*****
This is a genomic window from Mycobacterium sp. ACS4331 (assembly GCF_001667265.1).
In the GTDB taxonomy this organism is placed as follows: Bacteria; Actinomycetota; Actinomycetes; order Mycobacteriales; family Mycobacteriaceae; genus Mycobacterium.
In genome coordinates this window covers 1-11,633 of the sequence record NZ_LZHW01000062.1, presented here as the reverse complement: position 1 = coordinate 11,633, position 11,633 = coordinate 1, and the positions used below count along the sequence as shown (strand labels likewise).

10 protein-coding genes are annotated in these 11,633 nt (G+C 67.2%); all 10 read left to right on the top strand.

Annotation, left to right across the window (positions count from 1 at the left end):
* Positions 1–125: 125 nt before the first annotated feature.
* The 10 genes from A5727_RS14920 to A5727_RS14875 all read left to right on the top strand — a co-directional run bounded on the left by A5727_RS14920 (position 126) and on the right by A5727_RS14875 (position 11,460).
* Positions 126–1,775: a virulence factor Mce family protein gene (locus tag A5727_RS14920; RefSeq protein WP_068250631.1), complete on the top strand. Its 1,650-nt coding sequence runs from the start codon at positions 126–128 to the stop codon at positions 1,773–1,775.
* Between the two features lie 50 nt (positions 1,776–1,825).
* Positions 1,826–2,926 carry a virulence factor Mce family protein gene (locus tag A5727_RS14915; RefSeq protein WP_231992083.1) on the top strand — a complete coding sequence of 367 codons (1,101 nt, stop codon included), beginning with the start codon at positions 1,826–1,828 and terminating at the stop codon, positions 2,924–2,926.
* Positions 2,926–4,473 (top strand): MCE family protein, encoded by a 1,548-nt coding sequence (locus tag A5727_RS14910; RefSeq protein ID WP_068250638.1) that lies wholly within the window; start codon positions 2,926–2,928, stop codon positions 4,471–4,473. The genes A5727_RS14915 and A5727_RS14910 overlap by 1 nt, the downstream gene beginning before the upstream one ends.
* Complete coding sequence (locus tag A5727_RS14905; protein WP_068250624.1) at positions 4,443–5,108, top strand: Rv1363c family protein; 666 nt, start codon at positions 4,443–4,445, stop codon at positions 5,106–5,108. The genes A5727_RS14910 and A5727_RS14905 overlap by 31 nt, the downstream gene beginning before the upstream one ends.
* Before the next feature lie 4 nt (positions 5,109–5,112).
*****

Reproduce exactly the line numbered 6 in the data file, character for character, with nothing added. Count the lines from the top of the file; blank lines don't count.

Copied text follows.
* Positions 1–125: 125 nt before the first annotated feature.